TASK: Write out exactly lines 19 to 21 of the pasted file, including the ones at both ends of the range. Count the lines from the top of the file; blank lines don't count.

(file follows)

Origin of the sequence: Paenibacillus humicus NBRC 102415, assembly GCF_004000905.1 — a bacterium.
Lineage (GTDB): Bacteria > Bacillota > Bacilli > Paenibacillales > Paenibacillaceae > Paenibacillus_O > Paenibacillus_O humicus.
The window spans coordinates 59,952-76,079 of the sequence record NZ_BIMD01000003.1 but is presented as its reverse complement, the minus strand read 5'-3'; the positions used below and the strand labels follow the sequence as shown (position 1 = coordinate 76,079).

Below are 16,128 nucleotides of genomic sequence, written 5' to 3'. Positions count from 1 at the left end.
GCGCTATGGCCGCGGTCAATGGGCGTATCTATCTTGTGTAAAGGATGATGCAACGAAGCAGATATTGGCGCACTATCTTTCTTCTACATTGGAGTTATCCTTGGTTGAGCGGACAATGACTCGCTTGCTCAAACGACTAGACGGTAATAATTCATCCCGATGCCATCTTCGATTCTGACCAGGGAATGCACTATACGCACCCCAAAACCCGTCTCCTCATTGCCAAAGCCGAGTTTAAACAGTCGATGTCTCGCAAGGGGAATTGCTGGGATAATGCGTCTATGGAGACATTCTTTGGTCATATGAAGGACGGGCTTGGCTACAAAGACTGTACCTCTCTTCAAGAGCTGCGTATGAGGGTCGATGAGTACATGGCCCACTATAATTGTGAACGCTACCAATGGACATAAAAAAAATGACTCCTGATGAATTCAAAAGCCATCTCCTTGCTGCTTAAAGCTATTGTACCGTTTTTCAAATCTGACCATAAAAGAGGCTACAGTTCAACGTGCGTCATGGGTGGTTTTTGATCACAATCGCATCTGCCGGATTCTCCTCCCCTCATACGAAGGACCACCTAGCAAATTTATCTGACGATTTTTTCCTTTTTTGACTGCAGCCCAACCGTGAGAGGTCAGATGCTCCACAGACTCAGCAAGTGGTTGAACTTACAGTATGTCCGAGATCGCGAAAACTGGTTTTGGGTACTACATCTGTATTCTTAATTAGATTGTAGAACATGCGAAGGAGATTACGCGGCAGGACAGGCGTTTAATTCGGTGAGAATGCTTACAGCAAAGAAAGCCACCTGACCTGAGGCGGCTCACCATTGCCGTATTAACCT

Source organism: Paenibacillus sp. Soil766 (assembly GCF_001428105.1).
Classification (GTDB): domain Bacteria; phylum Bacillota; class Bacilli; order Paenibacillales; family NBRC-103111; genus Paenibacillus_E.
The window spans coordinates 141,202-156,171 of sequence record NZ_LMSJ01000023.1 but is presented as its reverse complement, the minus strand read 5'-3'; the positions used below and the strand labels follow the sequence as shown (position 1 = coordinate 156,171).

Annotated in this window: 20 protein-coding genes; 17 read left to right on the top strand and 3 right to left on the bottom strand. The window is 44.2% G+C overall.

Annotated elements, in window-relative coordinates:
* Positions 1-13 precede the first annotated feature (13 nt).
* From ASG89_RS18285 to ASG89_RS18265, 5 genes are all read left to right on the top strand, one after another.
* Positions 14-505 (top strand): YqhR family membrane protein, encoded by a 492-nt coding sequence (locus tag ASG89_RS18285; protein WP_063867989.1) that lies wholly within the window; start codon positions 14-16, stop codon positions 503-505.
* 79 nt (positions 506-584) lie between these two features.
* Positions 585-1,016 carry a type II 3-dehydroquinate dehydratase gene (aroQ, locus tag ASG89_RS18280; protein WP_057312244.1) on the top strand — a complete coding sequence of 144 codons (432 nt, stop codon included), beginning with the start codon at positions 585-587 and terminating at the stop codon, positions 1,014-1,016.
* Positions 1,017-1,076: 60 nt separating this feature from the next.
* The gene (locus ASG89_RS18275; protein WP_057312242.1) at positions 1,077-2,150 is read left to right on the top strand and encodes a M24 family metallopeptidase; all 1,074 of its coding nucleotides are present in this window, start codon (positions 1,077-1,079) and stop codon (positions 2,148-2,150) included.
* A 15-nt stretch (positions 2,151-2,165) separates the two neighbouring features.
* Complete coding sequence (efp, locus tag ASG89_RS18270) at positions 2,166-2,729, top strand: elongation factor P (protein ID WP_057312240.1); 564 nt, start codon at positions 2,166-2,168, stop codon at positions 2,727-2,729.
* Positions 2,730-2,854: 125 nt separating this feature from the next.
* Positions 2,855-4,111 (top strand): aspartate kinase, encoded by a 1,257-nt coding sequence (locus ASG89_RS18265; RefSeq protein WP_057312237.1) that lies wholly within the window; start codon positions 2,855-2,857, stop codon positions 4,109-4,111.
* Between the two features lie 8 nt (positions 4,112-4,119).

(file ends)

* Complete coding sequence (efp, locus tag ASG89_RS18270) at positions 2,166-2,729, top strand: elongation factor P (protein ID WP_057312240.1); 564 nt, start codon at positions 2,166-2,168, stop codon at positions 2,727-2,729.
* Positions 2,730-2,854: 125 nt separating this feature from the next.
* Positions 2,855-4,111 (top strand): aspartate kinase, encoded by a 1,257-nt coding sequence (locus ASG89_RS18265; RefSeq protein WP_057312237.1) that lies wholly within the window; start codon positions 2,855-2,857, stop codon positions 4,109-4,111.